ON THE AIR
IT may be only my fancy, but I seem to detect at the moment a certain feeling of emptiness, an atmosphere of bereavement, among those of my friends who are regular listeners to the B.B.C. pro- grammes. The reason is, of course, that the cruel and unfeeling potentates who arrange these matters have decreed that Itma must be taken from us until September. How they think the country is to get through the summer without its weekly dollop of Tommy Handley, Colonel Chinstrap and Mona Lot I cannot imagine. But presumably they have duly estimated and provided against the reper- cussions which may be expected to follow their high-handed inter- ference with a national institution—for Itma has become a great deal more than a mere radio programme. It has almost established itself as a national habit, like football pools, beer-drinking or damning the Government. Indeed, I am sometimes inclined to think that its continued success is in great part due to its having become a habit, because it seems to me that Irma, like a great many other things, is not quite what it used to be. If I dared to raise my voice amid the general chorus of weeping and wailing and gnashing of teeth, I might be tempted to sutitgest that a holiday for Irma is not, on the whole, such a bad thing after all.
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Tommy Handley magnficently preserves his incredible vitality and gusto ; Colonel Chinstrap is an unfailing joy ; Francis Worsley, the producer, and the rest of the team maintain the terrific pace which is an essential element in Itma's effectiveness. But the characters which inhabit Tomtopia today seem to me to lack the richness and depth of those endeared to us of old. The Gramophone Man and the Spoonerist—each lapsus linguae carefully and tiresomely elucidated by the Governor himself—are a poor exchange for, say, Mrs. Mopp and the Levantine vendor of " feelthy " postcards, whose valedictory pledge, " I go—I come back," has been so callously disregarded. Perhaps it is unreasonable, as well as ungrateful, to expect Ted Kavanagh and his colleagues to maintain the pristine freshness and the fertility of invention which characterised their scripts of five or six years ago, but there has, I think, been a definite deterioration in quality during recent months. Like the Diver, whose weekly appear- ance used to be a feature of the programme, Itma is "going down now, sir." A certain rather mechanical rigidity seems to have taken the place of the crazy logic and the gay inconsequence of the old Itma. Let us hope that after a well-earned holiday September will bring a refreshed and rejuvenated Irma to enliven our cold and cheerless firesides during the coming winter.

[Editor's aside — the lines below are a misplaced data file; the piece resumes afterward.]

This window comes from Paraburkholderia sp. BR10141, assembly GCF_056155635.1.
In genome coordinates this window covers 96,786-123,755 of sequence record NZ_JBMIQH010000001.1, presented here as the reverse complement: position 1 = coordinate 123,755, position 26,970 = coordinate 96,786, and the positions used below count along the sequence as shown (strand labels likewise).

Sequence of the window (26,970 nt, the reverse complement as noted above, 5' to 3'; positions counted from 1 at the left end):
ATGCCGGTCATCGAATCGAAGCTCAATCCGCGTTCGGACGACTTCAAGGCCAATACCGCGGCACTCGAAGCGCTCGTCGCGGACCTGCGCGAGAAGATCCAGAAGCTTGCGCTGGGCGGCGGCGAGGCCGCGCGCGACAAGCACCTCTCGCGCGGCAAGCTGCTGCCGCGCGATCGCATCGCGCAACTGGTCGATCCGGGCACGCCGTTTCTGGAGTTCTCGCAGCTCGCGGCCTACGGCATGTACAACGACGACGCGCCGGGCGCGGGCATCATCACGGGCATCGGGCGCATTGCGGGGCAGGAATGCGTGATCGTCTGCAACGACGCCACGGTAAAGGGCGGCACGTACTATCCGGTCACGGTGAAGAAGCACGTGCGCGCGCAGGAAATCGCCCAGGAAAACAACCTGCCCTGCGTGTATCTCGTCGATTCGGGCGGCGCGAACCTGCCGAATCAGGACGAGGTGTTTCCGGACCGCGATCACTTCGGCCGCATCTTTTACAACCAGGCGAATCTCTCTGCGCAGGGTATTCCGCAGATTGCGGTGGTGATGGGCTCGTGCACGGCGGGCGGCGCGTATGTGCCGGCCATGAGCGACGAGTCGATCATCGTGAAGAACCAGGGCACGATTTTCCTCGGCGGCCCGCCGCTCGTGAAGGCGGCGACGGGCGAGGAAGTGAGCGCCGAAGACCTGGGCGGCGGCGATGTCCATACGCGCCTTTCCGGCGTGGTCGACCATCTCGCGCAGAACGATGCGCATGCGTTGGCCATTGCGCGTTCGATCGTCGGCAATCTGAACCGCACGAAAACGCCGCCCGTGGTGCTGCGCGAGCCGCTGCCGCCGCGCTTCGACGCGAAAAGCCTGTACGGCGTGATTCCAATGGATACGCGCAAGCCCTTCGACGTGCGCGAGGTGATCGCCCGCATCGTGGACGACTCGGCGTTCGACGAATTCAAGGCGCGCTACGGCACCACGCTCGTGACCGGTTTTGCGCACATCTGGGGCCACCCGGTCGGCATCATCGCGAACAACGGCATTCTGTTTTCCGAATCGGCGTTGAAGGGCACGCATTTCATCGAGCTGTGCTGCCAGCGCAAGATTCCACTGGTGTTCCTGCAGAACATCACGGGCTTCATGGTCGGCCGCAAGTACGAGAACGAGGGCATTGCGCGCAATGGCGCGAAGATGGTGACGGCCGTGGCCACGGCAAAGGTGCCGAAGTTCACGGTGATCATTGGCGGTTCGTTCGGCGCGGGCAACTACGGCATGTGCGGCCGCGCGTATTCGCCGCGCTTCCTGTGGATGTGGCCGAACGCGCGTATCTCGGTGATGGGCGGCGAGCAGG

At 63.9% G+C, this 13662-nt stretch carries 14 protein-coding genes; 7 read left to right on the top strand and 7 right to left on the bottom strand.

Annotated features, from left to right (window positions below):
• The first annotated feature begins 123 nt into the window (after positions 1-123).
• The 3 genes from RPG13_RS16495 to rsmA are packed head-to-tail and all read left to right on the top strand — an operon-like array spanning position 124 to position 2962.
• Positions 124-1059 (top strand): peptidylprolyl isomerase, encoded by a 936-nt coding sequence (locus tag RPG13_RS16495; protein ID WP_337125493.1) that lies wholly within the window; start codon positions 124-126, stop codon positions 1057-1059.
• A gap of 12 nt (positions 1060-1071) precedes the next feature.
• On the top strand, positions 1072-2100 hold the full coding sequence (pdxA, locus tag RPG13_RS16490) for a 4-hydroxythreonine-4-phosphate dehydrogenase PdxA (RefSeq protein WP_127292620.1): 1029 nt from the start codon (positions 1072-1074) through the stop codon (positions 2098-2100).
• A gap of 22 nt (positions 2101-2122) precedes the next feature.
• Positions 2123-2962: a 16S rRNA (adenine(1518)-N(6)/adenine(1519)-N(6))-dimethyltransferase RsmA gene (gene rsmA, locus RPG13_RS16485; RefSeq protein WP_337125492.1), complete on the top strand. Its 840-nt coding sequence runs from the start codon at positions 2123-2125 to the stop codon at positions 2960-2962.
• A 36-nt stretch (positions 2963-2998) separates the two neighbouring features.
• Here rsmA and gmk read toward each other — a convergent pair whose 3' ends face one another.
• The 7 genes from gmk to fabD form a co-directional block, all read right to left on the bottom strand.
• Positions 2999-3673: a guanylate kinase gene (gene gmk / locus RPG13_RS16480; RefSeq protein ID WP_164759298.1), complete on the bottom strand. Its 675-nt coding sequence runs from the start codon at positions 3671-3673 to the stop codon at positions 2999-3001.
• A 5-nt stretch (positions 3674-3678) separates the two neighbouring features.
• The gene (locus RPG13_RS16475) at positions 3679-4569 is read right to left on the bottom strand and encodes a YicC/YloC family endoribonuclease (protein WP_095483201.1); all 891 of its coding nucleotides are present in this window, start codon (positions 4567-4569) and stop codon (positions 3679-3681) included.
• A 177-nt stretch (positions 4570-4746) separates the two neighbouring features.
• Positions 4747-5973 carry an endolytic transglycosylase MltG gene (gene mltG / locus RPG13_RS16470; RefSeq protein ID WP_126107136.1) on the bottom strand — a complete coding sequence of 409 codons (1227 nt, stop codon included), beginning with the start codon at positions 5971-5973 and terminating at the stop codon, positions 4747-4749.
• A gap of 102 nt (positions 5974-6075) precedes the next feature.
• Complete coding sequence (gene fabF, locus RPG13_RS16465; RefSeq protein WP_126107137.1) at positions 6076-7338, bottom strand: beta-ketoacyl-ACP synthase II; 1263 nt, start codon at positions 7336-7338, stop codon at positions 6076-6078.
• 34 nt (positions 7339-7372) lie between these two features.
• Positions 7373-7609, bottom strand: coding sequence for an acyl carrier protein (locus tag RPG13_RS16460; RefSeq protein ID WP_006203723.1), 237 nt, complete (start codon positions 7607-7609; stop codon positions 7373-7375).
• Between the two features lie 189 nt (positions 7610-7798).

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If we have temporarily lost Irma, we have gained a weekly causerie by J. B. Priestley, and so far as one listener is concerned the gain outweighs the loss. Under the general title of Pot Luck, Mr. Priestley is to " air his impressions, views, opinions and prejudices " (as the Radio Times puts it) on anything and everything under the sun. Ever since he did a remarkable series of Sunday evening Postscripts during the war—and scored such a success that the B.B.C. took fright and hurriedly removed him from the air—Mr. Priestley has been recognised as a master of the microphone manner. His style is exactly right—friendly in tone, apparently casual, with just that informal, conversational air that makes all the difference between competence and mastery so far as broadcasting is concerned. His first talk, on Sevenpenny Teas, lasted only seven minutes, but it combined delightful evocations Of some of the vanished joys of yester- day with shrewd criticism of doctrinaire planning. Mr. Priestley seems to me the ideal choice for a radio columnist.
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Last February Dylan Thomas returned to Swansea, bomb-shattered and snow-shrouded, on a pilgrimage in search of his youth. In Return Journey, which we heard in the Home Service on Sunday, he re-created his quest in a torrential flow of epithets and images that overwhelmed the ear and bludgeoned the mind into understand- ing and acceptance of a highly individual essay in autobiography. It was exceedingly effective, and it was good radio. " Swimming out of his depth in a flood of words " was the phrase he put into the mouth of one character to describe the Dylan Thomas of fifteen years ago. It might well stand for the Dylan Thomas of today—but he is no longer out of his depth. He has learned to swim, strongly and confi- dently, and he is thoroughly at home in his chosen element.
L. C. LLOYD.